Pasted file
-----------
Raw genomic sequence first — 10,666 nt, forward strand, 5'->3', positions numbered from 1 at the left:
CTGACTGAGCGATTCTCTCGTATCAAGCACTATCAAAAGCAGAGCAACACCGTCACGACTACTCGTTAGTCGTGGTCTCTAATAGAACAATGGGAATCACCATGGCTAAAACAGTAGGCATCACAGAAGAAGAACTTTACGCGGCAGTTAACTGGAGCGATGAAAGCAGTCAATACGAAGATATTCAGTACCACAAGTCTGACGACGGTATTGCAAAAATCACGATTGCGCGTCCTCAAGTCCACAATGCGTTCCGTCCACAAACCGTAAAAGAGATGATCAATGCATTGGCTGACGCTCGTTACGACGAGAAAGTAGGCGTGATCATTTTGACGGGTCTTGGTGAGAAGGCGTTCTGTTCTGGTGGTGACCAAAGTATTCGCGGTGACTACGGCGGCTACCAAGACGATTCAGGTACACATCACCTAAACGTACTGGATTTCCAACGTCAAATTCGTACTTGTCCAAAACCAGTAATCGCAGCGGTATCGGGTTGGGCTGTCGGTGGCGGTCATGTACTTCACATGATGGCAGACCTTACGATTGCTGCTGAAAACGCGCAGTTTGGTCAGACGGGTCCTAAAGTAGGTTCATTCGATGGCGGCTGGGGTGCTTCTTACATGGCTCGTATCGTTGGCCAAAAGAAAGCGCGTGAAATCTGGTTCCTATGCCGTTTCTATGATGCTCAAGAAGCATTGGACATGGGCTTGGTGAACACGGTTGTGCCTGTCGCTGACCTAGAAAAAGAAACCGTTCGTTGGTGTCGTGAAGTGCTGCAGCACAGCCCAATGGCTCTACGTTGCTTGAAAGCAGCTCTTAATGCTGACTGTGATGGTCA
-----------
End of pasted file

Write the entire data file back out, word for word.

Raw genomic sequence first — 10,666 nt, forward strand, 5'->3', positions numbered from 1 at the left:
CTGACTGAGCGATTCTCTCGTATCAAGCACTATCAAAAGCAGAGCAACACCGTCACGACTACTCGTTAGTCGTGGTCTCTAATAGAACAATGGGAATCACCATGGCTAAAACAGTAGGCATCACAGAAGAAGAACTTTACGCGGCAGTTAACTGGAGCGATGAAAGCAGTCAATACGAAGATATTCAGTACCACAAGTCTGACGACGGTATTGCAAAAATCACGATTGCGCGTCCTCAAGTCCACAATGCGTTCCGTCCACAAACCGTAAAAGAGATGATCAATGCATTGGCTGACGCTCGTTACGACGAGAAAGTAGGCGTGATCATTTTGACGGGTCTTGGTGAGAAGGCGTTCTGTTCTGGTGGTGACCAAAGTATTCGCGGTGACTACGGCGGCTACCAAGACGATTCAGGTACACATCACCTAAACGTACTGGATTTCCAACGTCAAATTCGTACTTGTCCAAAACCAGTAATCGCAGCGGTATCGGGTTGGGCTGTCGGTGGCGGTCATGTACTTCACATGATGGCAGACCTTACGATTGCTGCTGAAAACGCGCAGTTTGGTCAGACGGGTCCTAAAGTAGGTTCATTCGATGGCGGCTGGGGTGCTTCTTACATGGCTCGTATCGTTGGCCAAAAGAAAGCGCGTGAAATCTGGTTCCTATGCCGTTTCTATGATGCTCAAGAAGCATTGGACATGGGCTTGGTGAACACGGTTGTGCCTGTCGCTGACCTAGAAAAAGAAACCGTTCGTTGGTGTCGTGAAGTGCTGCAGCACAGCCCAATGGCTCTACGTTGCTTGAAAGCAGCTCTTAATGCTGACTGTGATGGTCA